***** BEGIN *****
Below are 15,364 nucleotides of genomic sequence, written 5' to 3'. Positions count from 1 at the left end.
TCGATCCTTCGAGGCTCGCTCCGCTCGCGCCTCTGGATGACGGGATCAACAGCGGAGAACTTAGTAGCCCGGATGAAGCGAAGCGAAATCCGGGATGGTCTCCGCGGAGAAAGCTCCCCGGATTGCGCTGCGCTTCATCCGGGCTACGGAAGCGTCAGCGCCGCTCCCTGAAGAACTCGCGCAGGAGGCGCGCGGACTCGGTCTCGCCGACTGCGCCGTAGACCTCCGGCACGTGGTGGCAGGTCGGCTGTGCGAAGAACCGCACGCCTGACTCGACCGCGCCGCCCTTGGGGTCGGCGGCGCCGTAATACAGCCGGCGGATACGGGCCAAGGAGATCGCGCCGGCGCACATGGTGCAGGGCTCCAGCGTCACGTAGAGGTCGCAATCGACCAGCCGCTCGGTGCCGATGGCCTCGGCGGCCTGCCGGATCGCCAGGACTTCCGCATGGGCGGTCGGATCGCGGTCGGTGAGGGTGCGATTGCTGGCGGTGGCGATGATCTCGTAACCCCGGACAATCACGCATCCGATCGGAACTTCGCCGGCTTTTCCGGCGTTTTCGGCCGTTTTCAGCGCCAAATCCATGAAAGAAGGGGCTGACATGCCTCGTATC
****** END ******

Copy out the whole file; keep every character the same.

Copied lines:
Below are 15,364 nucleotides of genomic sequence, written 5' to 3'. Positions count from 1 at the left end.
TCGATCCTTCGAGGCTCGCTCCGCTCGCGCCTCTGGATGACGGGATCAACAGCGGAGAACTTAGTAGCCCGGATGAAGCGAAGCGAAATCCGGGATGGTCTCCGCGGAGAAAGCTCCCCGGATTGCGCTGCGCTTCATCCGGGCTACGGAAGCGTCAGCGCCGCTCCCTGAAGAACTCGCGCAGGAGGCGCGCGGACTCGGTCTCGCCGACTGCGCCGTAGACCTCCGGCACGTGGTGGCAGGTCGGCTGTGCGAAGAACCGCACGCCTGACTCGACCGCGCCGCCCTTGGGGTCGGCGGCGCCGTAATACAGCCGGCGGATACGGGCCAAGGAGATCGCGCCGGCGCACATGGTGCAGGGCTCCAGCGTCACGTAGAGGTCGCAATCGACCAGCCGCTCGGTGCCGATGGCCTCGGCGGCCTGCCGGATCGCCAGGACTTCCGCATGGGCGGTCGGATCGCGGTCGGTGAGGGTGCGATTGCTGGCGGTGGCGATGATCTCGTAACCCCGGACAATCACGCATCCGATCGGAACTTCGCCGGCTTTTCCGGCGTTTTCGGCCGTTTTCAGCGCCAAATCCATGAAAGAAGGGGCTGACATGCCTCGTATC